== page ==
[First, a disclaimer: This isn�t about video game music. Heck, this doesn�t even have anything to do with sound. I�m just having some wordplay fun with this month�s topic. Hopefully you find it interesting, informative, and a little thought provoking. If you don�t, then at least I�ll know you have spent a couple of minutes reading my blathering, and those few minutes are like oxygen to a narcissistic person like me.]
Two professors at the University of Washington, David Baker and Zoran Popavić, know how powerful that incentive is. They created Foldit, a game where players attempt to figure out the three dimensional structure of proteins. They took the core concepts that govern protein shape (hydrogen bonds, electrostatic interactions, and several others) and abstracted them to a basic set of rules. Biochemists aim to minimize the energy required to hold a protein's shape together while players aim to maximize their score by doing the same thing.
The Foldit creators have succeeded in taking a complex task that could only be tackled by specialists and made it approachable to anyone familiar with a puzzle game. Even more surprising is that high ranking players can find a solution that surpasses current computer algorithms for solving protein conformation problems, both in terms of accuracy and speed. Knowing the structures of these proteins helps scientists across multiple fields of biology, from cancer research to neuroscience. Ever since the result of Foldit�s success has been published in Nature (a highly regarded scientific journal), the research community has taken notice of gamers' insight.
Evoke and Foldit have both engaged thousands of players, but thousands is still just a small sliver of the population. Is it possible to have a socially relevant and noble game reach hundreds of thousands, possibly even millions of people at a time? Even game companies that regularly produce blockbusters struggle to regularly achieve those numbers. The ESA and other organizations, however, are not only searching for a game that satisfies both criteria, but are offering grant money to aid in their development.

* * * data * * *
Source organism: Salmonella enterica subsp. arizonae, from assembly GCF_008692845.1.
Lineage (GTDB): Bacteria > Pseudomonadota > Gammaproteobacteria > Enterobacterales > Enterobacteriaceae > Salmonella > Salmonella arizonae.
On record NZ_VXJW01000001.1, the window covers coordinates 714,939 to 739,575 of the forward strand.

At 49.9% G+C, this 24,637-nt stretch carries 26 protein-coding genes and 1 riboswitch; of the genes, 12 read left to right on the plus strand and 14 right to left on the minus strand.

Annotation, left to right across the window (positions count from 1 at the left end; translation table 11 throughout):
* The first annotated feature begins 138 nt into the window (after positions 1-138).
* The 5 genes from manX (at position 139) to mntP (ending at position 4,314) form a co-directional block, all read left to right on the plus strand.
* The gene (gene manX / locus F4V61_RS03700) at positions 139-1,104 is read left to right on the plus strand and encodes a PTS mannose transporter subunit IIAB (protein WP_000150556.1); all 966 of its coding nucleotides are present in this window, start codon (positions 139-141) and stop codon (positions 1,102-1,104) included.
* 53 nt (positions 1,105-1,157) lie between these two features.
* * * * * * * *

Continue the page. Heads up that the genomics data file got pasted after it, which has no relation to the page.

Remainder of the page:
Though the United States is an industrialized nation, it's been struggling in STEM (science, technology, engineering, and mathematics) education in children. One of President Obama's education platforms was not only to improve their knowledge, but also to renew their interest in those fields. The National STEM Video Game Challenge, which issued a press release only a couple of days ago, is one such way to do so. The contest calls for developers to �design mobile games, including games for the mobile Web, for young children (grades pre-K through 4) that teach key STEM concepts and foster an interest in STEM subject areas.� I can personally vouch for educational games and their impact on my decision to choose science as my career. However, I didn�t know many people that had both a PC and a copy of Turbo Science. By focusing on mobile gaming, the contest removes the hardware/software barrier of entry. Kids can be exposed to these games in their schools, and should they enjoy it and want to play more, can go their library�s computer lab and continue to play.
Let me state that though these games have gotten positive results thus far, it is by no means concrete evidence. Optimistic as I am, I need to see proof that these projects are even capable of their lofty ambitions. Show me the results of the Evokation that resolves to transform a squatter village of 20,000 in South Africa into a sustainable community. Show me the scientists who cite Foldit as instrumental to their research when they discover a cure for Alzheimer�s Disease. Show me test results and science fair projects after the ESA finds, funds, and distributes their games across the country. For all we know, all of these projects could fail.
But that�s not what I came to write about. I�m here to highlight that even the possibility of any of these goals is far beyond what designers could comprehend at the genesis of gaming. Pong may be a pop cultural landmark, but it meant virtually nothing to the American public. Today, some designers are banking on their games stirring about change in other sectors of society. Even the slightest increase in correlation will be a milestone because it signifies that games are can no longer be written off as frivolities. They've finally transcended to a higher level, where they can be considered more than just noise.
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About Changstonone of us since 10:37 PM on 08.26.2008
I'm Jon. I've been reading Destructoid since at least August '08, but only decided just recently (as of May '09) to start being an active community member. If you want to know more about me, feel free to read my intro forum post.
Long story short: I'm a grad student who enjoys video games and video game related news, but doesn't get around to actually play them that often. That's probably why puzzle and rhythm/music games are my bread and butter, since they're pretty easy to pick up and play. JRPGs used to be #1, until it dawned on me that I no longer have time to hunker down for hours at a time.
To anyone with a PS3 and a love of puzzle games: I bet you I could kick your ass in Puzzle Fighter and Critter Crunch with a probability of 50%. Game on!